According to the State Department's most recent International Religious Freedom Report, North Korea is holding up to 120,000 political prisoners, more than 1,300 of whom are charged with religious violations.

Kim Hak Song said he was not tortured during his imprisonment, but he still "felt the pain and struggle," according to his wife, who says he is still dealing with the trauma.

About a month after Kim Hak Song's arrest, American college student Otto Warmbier, who was serving 15 years in prison after being accused of theft while on a trip to North Korea, died of brain injuries shortly after being abruptly released and returned home. Since then the Trump administration had increased pressure on North Korea to release Kim Hak Song and the two other detained Americans.

Then this spring diplomacy between North Korea and the White House began to heat up, and Secretary of State Mike Pompeo began a dialogue with Pyongyang in advance of a planned summit between Trump and Kim Jong Un on June 12.

On May 9, President Trump announced the three detained Americans — Kim Dong Chul, Kim Hak Song and Tony Kim — were on their way home on Pompeo's plane.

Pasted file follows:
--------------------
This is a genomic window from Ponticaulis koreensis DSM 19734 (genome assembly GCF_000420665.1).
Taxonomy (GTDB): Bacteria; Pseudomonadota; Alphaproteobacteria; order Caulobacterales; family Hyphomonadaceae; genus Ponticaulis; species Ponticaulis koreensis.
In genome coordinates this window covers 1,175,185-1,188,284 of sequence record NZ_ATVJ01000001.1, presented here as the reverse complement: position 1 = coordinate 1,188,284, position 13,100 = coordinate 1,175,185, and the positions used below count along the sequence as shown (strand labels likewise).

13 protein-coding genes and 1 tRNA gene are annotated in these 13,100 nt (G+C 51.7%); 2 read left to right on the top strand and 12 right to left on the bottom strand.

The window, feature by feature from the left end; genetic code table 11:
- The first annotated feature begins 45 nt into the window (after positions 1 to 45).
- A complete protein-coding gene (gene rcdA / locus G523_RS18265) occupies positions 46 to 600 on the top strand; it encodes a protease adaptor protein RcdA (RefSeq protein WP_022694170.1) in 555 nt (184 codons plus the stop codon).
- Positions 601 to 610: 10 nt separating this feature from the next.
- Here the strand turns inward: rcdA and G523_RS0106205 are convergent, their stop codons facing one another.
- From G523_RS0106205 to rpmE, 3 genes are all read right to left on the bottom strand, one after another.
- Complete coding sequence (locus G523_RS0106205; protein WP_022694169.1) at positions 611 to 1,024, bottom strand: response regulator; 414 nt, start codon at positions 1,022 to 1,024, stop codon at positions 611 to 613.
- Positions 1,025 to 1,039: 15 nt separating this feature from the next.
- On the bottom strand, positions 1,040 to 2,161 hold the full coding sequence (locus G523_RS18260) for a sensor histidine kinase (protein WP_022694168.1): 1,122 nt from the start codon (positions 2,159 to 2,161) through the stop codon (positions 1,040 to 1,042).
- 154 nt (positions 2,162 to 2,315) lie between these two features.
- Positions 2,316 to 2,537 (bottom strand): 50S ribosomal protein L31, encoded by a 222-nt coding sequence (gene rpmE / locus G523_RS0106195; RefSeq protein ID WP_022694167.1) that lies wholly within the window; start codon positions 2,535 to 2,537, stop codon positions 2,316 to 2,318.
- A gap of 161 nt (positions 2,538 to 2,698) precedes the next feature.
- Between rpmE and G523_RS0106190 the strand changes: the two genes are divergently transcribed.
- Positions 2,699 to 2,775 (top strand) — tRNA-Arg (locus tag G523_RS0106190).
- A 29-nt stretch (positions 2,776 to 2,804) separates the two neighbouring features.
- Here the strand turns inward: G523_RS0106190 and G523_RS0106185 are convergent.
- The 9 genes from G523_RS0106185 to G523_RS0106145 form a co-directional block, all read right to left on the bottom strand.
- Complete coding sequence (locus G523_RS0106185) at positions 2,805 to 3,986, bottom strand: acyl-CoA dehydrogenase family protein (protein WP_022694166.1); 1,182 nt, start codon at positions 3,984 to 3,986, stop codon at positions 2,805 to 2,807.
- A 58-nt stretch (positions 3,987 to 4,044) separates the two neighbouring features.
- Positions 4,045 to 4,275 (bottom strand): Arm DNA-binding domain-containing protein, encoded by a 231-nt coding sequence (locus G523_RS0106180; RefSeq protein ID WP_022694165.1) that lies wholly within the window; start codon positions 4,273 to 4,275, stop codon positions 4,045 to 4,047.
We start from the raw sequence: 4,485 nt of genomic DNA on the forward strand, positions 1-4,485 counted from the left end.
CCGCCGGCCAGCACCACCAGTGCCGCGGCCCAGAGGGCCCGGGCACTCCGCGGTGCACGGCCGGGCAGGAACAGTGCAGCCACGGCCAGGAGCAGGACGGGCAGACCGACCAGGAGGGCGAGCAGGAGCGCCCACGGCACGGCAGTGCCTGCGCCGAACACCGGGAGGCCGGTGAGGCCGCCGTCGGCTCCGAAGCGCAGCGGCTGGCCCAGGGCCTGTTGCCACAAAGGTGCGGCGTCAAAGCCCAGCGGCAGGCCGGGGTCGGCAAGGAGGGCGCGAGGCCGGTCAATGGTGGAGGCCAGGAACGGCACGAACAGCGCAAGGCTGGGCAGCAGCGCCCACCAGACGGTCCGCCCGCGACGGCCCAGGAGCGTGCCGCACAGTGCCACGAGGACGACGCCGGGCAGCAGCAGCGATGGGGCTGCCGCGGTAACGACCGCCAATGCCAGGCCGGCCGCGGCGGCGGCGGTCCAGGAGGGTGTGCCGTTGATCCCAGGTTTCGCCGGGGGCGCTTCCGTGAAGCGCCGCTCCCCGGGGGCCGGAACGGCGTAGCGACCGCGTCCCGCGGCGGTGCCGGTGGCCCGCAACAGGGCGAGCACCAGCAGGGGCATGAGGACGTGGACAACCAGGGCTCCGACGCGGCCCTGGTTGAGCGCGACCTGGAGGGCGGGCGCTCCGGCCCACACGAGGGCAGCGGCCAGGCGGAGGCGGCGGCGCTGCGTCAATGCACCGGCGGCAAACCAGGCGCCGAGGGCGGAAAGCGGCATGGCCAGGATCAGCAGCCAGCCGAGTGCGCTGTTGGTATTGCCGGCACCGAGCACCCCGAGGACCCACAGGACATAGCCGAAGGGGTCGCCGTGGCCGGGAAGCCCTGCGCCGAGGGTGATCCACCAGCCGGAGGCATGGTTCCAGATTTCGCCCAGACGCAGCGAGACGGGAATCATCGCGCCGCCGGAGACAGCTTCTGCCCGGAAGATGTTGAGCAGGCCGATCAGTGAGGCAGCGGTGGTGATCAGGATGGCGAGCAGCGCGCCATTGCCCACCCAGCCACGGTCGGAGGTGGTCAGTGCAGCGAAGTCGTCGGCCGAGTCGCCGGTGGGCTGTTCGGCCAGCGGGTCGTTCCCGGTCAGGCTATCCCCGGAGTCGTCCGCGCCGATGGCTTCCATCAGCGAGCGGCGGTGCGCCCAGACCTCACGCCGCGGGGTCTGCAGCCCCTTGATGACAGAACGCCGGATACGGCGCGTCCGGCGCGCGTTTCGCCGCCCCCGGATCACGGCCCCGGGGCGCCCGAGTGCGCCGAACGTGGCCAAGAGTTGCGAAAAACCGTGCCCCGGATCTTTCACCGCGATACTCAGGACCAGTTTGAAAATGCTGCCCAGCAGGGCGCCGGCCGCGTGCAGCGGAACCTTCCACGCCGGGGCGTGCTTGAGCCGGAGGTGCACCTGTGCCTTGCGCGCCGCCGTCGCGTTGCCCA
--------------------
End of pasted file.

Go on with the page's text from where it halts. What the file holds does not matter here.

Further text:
Joo said his church members were overcome with joy when they heard Kim Hak Song was safe and on his way back to the United States.

Kim Hak Song said he's no longer allowed to return to China or North Korea, but he said he's praying about what to do next.

He's convinced that his time in North Korea wasn't wasted. While detained, Kim Hak Song said, an official asked him to write about Christianity. He said he started with Genesis, the first book of the Bible.

"I was grateful and thankful that at this time I was able to share God's message to this person," he said.

He also said he spent a lot of time during his detention in prayer — confessing his sins, big and small, being thankful and asking God to watch over his family.

The day he was released he thought he was simply being moved. Guards told him to gather his belongings and asked if there was anything else he needed.

The answer: his Bible.

It wasn't until he was boarding a U.S. government plane, Bible in tow, that he knew he was being released to freedom.

Kim Hak Song said he was unaware that conversations had been going on between the United States and North Korea — most of the time he didn't even see sunlight or know what day it was. But he said he had had dreams of being inside Trump's car and the American people clapping for him.

"The dream became reality," he said. "God is walking with us."

Since landing, he's satisfied a craving for hamburgers, taken measures to assure his family would be financially cared for if he were to die — a fear he had while imprisoned in North Korea — and has begun sharing his testament.

"God's miracles still happen," Kim Hak Song said during his sermon. "And prayer is still very important."

© 2018 Religion News Service. All rights reserved.